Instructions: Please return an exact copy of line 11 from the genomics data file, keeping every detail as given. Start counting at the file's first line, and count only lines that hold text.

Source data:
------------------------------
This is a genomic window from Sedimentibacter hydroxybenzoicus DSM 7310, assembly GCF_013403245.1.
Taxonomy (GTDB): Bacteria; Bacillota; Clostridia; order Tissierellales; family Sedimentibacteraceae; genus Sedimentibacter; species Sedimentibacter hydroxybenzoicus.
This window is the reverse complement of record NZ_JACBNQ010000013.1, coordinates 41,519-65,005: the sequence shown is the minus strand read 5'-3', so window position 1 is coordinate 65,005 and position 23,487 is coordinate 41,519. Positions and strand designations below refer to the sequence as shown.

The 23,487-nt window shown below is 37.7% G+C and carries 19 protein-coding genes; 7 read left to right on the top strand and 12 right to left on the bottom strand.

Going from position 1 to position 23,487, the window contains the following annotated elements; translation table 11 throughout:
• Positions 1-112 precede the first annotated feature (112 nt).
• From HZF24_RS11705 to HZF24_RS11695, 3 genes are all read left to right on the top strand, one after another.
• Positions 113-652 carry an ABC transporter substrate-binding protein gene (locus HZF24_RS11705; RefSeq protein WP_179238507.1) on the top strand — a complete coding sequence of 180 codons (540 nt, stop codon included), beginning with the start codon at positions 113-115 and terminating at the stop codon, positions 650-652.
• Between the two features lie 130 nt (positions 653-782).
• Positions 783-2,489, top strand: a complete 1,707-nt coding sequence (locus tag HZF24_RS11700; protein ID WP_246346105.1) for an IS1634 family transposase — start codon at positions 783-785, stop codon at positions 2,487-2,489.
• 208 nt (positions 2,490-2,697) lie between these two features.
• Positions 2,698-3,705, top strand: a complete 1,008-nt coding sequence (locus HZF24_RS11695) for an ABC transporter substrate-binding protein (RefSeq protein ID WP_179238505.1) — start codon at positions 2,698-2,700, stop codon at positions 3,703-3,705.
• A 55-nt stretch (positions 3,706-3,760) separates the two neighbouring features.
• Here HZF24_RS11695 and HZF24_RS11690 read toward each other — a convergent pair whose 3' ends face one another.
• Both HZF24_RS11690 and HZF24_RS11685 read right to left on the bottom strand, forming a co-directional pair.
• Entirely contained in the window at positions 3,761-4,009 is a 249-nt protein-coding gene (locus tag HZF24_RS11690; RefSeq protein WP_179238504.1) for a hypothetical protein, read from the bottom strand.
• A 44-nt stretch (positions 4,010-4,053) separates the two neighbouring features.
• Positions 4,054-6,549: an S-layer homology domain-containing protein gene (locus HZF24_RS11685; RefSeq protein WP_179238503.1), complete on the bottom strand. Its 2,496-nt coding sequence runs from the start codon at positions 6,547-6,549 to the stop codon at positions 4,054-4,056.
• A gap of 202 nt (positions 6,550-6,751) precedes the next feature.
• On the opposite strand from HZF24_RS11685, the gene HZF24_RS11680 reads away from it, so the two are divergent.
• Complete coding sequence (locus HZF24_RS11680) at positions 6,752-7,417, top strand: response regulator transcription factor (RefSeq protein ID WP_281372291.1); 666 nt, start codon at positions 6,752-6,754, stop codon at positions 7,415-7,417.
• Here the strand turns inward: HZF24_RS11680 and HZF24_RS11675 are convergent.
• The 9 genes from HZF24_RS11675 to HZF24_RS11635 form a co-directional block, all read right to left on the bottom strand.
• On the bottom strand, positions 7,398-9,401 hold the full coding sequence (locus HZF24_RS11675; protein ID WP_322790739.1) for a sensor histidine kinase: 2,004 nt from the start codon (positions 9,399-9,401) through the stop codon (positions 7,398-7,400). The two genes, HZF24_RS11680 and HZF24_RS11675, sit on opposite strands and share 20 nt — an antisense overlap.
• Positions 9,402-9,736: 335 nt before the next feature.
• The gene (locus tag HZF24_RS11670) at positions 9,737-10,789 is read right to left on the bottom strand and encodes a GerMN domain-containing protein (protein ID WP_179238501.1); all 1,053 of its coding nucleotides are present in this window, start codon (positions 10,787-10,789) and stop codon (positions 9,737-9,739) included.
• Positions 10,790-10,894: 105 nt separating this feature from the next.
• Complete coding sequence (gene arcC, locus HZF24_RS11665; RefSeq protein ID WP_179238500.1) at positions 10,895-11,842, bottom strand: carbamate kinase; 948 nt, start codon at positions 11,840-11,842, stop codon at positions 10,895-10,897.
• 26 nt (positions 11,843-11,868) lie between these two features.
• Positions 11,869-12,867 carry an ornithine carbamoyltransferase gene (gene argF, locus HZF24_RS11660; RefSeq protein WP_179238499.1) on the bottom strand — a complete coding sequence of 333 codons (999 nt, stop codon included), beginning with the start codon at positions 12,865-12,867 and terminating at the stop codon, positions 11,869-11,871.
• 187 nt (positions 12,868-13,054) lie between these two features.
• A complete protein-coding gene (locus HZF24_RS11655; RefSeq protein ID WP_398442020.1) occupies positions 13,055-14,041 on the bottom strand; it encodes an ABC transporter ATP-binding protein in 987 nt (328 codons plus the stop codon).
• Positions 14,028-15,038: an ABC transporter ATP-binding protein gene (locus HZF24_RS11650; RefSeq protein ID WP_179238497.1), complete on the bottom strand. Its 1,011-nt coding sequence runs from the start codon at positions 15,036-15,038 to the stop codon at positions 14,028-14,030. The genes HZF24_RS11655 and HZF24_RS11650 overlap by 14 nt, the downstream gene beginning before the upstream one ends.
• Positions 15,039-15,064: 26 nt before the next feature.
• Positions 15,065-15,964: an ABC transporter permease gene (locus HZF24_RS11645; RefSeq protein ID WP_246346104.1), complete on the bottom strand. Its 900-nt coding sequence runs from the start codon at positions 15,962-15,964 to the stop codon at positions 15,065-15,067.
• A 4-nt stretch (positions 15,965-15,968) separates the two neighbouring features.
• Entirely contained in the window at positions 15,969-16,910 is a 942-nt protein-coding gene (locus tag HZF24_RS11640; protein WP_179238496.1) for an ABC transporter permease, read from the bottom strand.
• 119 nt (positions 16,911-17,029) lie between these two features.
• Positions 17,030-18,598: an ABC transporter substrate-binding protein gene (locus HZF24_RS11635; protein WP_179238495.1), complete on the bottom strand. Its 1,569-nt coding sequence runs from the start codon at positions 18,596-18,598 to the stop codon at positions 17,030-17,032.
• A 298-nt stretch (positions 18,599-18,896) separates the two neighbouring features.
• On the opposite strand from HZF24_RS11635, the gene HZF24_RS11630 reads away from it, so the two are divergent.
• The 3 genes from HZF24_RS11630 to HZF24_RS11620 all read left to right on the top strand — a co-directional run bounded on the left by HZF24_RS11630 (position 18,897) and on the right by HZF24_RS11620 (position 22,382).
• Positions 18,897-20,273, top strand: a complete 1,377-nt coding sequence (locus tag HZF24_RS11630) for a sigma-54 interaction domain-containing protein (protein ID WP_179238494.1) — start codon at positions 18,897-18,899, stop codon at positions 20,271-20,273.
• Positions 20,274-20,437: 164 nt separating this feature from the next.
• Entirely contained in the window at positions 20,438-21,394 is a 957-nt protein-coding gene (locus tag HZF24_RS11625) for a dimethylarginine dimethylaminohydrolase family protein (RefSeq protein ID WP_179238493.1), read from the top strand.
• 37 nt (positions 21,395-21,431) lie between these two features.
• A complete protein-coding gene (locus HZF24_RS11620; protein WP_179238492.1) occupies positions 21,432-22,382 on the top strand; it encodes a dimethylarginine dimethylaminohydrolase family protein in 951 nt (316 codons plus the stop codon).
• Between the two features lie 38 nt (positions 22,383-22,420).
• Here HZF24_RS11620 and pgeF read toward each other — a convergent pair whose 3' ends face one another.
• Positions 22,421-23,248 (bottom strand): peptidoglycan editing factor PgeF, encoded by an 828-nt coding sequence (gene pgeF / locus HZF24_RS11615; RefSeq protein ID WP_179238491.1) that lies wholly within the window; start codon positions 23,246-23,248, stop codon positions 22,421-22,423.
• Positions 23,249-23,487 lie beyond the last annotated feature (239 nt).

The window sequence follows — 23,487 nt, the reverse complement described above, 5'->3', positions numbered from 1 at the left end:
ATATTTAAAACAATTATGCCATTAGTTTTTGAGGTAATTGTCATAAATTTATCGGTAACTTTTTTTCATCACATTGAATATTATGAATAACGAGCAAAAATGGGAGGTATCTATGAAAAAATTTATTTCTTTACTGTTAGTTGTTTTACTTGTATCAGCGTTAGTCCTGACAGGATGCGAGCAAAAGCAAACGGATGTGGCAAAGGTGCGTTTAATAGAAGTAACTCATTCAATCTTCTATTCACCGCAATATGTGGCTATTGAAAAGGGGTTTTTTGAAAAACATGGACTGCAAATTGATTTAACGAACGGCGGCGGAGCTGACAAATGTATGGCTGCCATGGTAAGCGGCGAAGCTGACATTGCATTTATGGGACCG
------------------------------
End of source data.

• 208 nt (positions 2,490-2,697) lie between these two features.